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Wilson v. Perkins

Court of Appeals of Georgia, Second Division

March 2, 2018

WILSON
v.
PERKINS

          MILLER, P. J., DOYLE, P. J., and REESE, J.

          REESE, JUDGE.

         Matthew Wilson appeals the grant of a final order of a modification of child custody regarding minor child E. W., and the award of attorney fees to Debra Perkins. He argues, inter alia, that: (1) there was no material change in circumstances warranting a child custody modification action; (2) the trial court erred in admitting evidence of his nolo contendre plea; (3) the trial court erred in admitting harmful and/or clearly erroneous hearing testimony; and (4) the award of attorneys fees was improper. For the following reasons, we reverse in part, vacate in part, and remand.

         Wilson and Perkins are former spouses who divorced in 2012 and were awarded joint legal and physical custody of E. W., born in 2009. In 2012, Perkins decided to move to Florida, and Wilson petitioned to modify custody of E. W. Wilson was awarded primary physical custody of E. W., with Perkins receiving visitation.

         In 2014, Perkins's mother, C. G., contacted local law enforcement about bruises found on the buttocks area of E. W. A City of Dallas patrol officer wrote in a family violence report issued in connection with the investigation, "I observed several bruises on [E. W.] around the buttocks and upper leg area. I asked [E. W.] where the bruises came from. [E. W.] told me his dad hit him with a belt a couple of days ago because he took something that was not his." Wilson was arrested and charged with one count each of family violence battery and battery and two counts of simple battery against E. W. Perkins sought and obtained a temporary protective order on behalf of E. W. In December 2014, Wilson and Perkins, each without attorney representation, met with a church pastor and signed a document wherein they agreed to share joint legal and physical custody of E. W., and Perkins agreed to dismiss the protective order.

         Wilson entered a nolo contendere plea as to one count of family violence battery against E. W. on May 4, 2015.[1] Subsequently, the parties executed a consent final order, as to custody of E. W. which was filed on June 3, 2015.

         Wilson was arrested in early June 2015, and incarcerated on charges of aggravated assault, false imprisonment, and sexual battery against an adult female, S. G. Wilson remained incarcerated until August 20, 2015. Wilson testified that he contacted Perkins upon his release from incarceration, intending to pick up E. W. While Wilson was incarcerated, Perkins filed a petition to modify custody, of E. W. on June 15, 2015.

         Perkins obtained a temporary protective order on behalf of E. W. against Wilson on August 21, 2015. In September 2015, after a hearing, a family violence twelve-month protective order was entered on behalf of E. W. through September 2016.[2] In January 2016, Wilson petitioned to modify the temporary protective order in the Superior Court of Cobb County, and was denied.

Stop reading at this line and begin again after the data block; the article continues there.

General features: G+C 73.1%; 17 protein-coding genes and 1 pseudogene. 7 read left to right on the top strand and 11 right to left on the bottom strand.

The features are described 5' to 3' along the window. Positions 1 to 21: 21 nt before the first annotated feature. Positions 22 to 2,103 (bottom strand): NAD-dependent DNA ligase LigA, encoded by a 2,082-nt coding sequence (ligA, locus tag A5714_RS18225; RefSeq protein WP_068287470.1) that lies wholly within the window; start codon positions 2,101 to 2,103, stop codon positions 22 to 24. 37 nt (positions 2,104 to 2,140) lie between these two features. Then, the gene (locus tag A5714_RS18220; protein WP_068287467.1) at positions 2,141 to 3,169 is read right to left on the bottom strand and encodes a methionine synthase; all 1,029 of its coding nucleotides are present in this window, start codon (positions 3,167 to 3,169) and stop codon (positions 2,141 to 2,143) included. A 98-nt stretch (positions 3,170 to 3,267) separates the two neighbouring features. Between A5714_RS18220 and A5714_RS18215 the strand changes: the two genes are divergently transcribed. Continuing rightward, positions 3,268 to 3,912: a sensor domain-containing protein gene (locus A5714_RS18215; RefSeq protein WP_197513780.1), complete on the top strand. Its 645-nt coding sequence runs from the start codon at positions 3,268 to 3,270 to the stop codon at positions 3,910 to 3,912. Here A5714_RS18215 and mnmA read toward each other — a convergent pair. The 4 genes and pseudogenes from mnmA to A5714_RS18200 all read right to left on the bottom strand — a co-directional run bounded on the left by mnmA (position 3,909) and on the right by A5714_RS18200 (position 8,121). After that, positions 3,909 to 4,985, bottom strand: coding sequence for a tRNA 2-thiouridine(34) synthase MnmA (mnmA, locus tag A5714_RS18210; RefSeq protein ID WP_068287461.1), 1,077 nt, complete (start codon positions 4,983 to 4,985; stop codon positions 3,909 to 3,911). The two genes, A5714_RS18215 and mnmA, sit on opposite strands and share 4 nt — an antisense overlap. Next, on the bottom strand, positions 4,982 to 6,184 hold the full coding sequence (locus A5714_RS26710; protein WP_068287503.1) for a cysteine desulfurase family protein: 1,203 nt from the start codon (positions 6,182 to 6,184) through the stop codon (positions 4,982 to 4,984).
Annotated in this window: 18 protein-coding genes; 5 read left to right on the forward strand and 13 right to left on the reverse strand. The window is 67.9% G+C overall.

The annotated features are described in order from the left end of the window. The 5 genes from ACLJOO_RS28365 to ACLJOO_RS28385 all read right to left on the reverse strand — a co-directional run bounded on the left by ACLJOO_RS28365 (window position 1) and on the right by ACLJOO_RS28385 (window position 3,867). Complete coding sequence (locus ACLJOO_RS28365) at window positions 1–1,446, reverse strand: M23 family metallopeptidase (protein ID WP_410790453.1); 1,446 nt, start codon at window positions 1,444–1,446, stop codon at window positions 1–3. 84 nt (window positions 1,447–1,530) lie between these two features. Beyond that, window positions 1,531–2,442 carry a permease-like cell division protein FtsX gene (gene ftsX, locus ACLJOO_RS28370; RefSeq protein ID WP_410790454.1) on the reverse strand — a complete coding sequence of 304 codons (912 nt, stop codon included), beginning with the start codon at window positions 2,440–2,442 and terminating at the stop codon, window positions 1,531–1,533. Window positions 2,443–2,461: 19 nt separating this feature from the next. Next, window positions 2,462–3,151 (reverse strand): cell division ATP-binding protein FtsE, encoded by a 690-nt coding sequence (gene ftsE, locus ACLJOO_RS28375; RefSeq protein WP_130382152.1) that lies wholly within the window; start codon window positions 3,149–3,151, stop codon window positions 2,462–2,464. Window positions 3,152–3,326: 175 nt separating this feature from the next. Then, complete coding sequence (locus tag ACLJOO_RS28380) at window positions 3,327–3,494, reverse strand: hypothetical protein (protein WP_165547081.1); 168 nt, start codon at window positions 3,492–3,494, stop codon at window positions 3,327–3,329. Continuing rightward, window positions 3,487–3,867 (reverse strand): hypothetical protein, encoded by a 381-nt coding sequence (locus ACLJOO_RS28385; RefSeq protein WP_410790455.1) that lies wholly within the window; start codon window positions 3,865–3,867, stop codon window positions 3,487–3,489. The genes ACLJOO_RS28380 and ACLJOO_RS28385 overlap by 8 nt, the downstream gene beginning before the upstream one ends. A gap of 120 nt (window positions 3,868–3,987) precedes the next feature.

At the custody modification hearing in December 2016, Perkins testified, that after the issuance of the permanent protective order, Wilson twice filed petitions, in Paulding County Magistrate Court to have warrants issued against Perkins for custodial interference regarding E. W. She further testified that one of the petitions was denied and the other dismissed.

         Wilson and the woman he had been accused of assaulting, S. G., both testified that the charges against Wilson regarding S. G. had been dropped and expunged from his record. Wilson testified that he did not cause the bruises found on E. W. He further testified that he believes "in spanking" children and "[doesn't] see anything wrong with it." He testified that Perkins, in the past, had brought up her concerns to him about spanking E. W.

         After the custody hearing, the trial court granted Perkins's request for the modification of custody of E. W., finding that a material change in circumstances had occurred since the June 3, 2015 final order. The trial court granted Perkins primary physical custody of E. W. and terminated Wilson's visitation.

         Wilson appeals, arguing that there was not a material change in circumstances warranting a modification of the custody order, the trial court improperly admitted evidence that was prejudicial to Wilson, and the award of attorney fees in the amount of $27, 230.85 to Perkins was improper.

Generally,
[a] trial court faced with a petition for modification of child custody is charged with exercising its discretion to determine what is in the child's best interest. A trial court's decision regarding a change in custody/visitation will be upheld on appeal unless it is shown that the court clearly abused its discretion. Where there is any evidence to support the trial court's ruling on custody or visitation, a reviewing court cannot say there was an abuse of discretion.[3]

Also,

the best interests of the child are controlling as to custody changes. Whether particular circumstances warrant a change in custody is a fact question determined under the unique situation in each individual case. In contemplating a custodial change, the trial court must exercise its discretion to determine whether a change is in the best interests of the child. The circumstances warranting a change in custody are not confined to those of the custodial parent: any new and material change in circumstances that affects the child must also be considered.[4]

         "We are mindful that the Solomonic task of making custody decisions lies squarely upon the shoulders of the judge who can see and hear the parties and their witnesses, observe their demeanor and attitudes, and assess their credibility."[5] With these guiding ...


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